Tips for choosing the optimal preclinical model: focus on atherosclerosis and LDLR

Rat models

4 min read
February 15, 2022

Cardiovascular diseases (CVDs) are the leading cause of morbidity and mortality worldwide.1 The majority of CVDs result from atherosclerosis, a chronic disease where the flow of oxygen-rich blood to organs is strongly limited by the formation and accumulation of fibrofatty lesions in the artery wall. This can ultimately lead to myocardial infarctions, strokes, and disabling peripheral artery diseases.2 Several experimental and epidemiological evidences have shown that disturbances in lipoprotein metabolism play a crucial role in atherosclerosis: for example, low-density lipoprotein (LDL) increases the risks of atherosclerosis and coronary heart disease, while high-density lipoprotein (HDL) acts the opposite way.3–6

Rat models: The case of LDLR

With the advances in genetic engineering, mice and rats have now become the chosen model species to investigate atherosclerosis, but they still present limiting characteristics. Indeed, while rodents transport most of their cholesterol in HDL particles, humans move cholesterol in LDLs.7 Consequently, mice and rats overall have massively lower cholesterol levels, do not develop atherosclerosis, and require genetic, dietary and/or mechanical modifications to be used as disease models.8

One example of genetic modification used as a disease model in atherosclerosis studies is the mutation of the LDL receptor (LDLR). This transmembrane glycoprotein mediates the clearance of circulating LDLs, and is involved in controlling the amount of cholesterol in the blood by mediating LDL endocytosis.9,10 In humans, loss-of-function mutations in LDLR are associated with familial hypercholesterolemia (FH), an autosomal dominant genetic disorder characterized by a massive elevation of total plasma cholesterol, premature atherosclerotic CVDs, and early death.3,11 Unfortunately, Ldlr Knockout (KO) mice show a moderate increase in LDL-cholesterol levels and develop atherosclerotic lesions only if fed a high-cholesterol diet (and even then, the rate, site, and the nature of such lesions differ from humans).12

Interestingly, rats possess a lipid metabolism with characteristics in between those of humans and mice. In addition, rats differ from mice in their inflammatory responses and cholesterol metabolism. As a result, Ldlr KO rats display high levels of LDL cholesterol, increased adiposity, and progressive glucose intolerance more closely resembling what is observed in humans than Ldlr KO mice. However, Ldlr KO rats have been generated and characterized only recently – the first Ldlr KO mouse was developed 10 years earlier – and thorough comparative studies between Ldlr KO rats and FH patients are still lacking.13

With the advent of CRISPR/Cas9, targeted gene deletion in rats has become easier and more common, allowing scientists to establish rat models to try and overcome certain limitations of mice, especially when studying disorders such as atherosclerosis. In 2018, researchers generated rats that were invalidated for both Ldlr and Apoe, another protein that participates in the transport of cholesterol-rich lipoproteins, and showed that Apoe/Ldlr double-KO rats display sex difference profiles in atherosclerotic plaque formation very similar to humans.14

Further studies on these models will certainly help scientists to gain a better understanding of atherosclerosis physiopathology, and promote additional therapeutic studies. Moreover, thanks to gene editing tools such as CRISPR/Cas9, more sophisticated rat models will be developed with better translatability to humans, hopefully benefiting future development of more powerful therapeutics for this widespread disease.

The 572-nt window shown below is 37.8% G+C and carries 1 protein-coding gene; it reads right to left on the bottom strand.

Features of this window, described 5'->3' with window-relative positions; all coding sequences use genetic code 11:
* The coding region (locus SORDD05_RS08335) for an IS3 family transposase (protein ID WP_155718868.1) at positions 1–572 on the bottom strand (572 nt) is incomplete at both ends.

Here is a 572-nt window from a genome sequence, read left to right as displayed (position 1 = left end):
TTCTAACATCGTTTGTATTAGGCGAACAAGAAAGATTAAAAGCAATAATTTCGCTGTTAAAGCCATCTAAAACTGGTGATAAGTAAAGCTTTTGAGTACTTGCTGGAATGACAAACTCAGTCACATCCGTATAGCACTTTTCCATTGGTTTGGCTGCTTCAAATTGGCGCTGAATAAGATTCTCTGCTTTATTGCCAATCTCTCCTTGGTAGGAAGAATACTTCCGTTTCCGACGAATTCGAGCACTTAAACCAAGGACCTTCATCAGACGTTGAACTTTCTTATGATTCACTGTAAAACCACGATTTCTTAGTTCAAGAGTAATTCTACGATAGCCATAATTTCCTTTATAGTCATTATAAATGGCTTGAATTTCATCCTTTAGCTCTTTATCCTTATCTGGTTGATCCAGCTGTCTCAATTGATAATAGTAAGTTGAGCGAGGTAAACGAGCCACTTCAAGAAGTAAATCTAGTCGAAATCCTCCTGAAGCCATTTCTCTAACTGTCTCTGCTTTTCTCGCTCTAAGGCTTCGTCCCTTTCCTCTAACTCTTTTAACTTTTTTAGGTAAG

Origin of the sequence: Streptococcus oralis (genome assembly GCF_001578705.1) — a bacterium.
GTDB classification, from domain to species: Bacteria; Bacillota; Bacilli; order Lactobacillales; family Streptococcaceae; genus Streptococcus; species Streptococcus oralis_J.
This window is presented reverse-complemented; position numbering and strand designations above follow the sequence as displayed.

1. Cardiovascular diseases (CVDs). (2021).
  2. Libby, P. et al. Atherosclerosis. Nat Rev Dis Primers 5, 56 (2019).
  3. Wang, H. Y. et al. A lipidomics study reveals hepatic lipid signatures associating with deficiency of the LDL receptor in a rat model. Biology Open 5, 979–986 (2016).
  4. Brunham, L. R. & Hayden, M. R. Human genetics of HDL: Insight into particle metabolism and function. Progress in Lipid Research 58, 14–25 (2015).
  5. Ishibashi, S., Goldstein, J. L., Brown, M. S., Herz, J. & Burns, D. K. Massive xanthomatosis and atherosclerosis in cholesterol-fed low density lipoprotein receptor-negative mice. J. Clin. Invest. 93, 1885–1893 (1994).
  6. Zhong, S. et al. An update on lipid oxidation and inflammation in cardiovascular diseases. Free Radical Biology and Medicine 144, 266–278 (2019).
  7. Sari, G. et al. A mouse model of humanized liver shows a human-like lipid profile, but does not form atherosclerotic plaque after western type diet. Biochemical and Biophysical Research Communications 524, 510–515 (2020).
  8. Oppi, S., Lüscher, T. F. & Stein, S. Mouse Models for Atherosclerosis Research—Which Is My Line? Front. Cardiovasc. Med. 6, 46 (2019).
  9. Brown, M. S. & Goldstein, J. L. A Receptor-Mediated Pathway for Cholesterol Homeostasis. Science 232, 34–47 (1986).
  10. Ishibashi, S. et al. Hypercholesterolemia in low density lipoprotein receptor knockout mice and its reversal by adenovirus-mediated gene delivery. J. Clin. Invest. 92, 883–893 (1993).
  11. Kim, Y. R. & Han, K. H. Familial Hypercholesterolemia and the Atherosclerotic Disease. Korean Circ J 43, 363 (2013).
  12. Sithu, S. D. et al. Atherogenesis and metabolic dysregulation in LDL receptor–knockout rats. JCI Insight 2, e86442 (2017).
  13. He, K. et al. An interspecies study of lipid profiles and atherosclerosis in familial hypercholesterolemia animal models with low-density lipoprotein receptor deficiency. Am J Transl Res 11, 3116–3127 (2019).
  14. Zhao, Y. et al. Hyperlipidemia induces typical atherosclerosis development in Ldlr and Apoe deficient rats. Atherosclerosis 271, 26–35 (2018).

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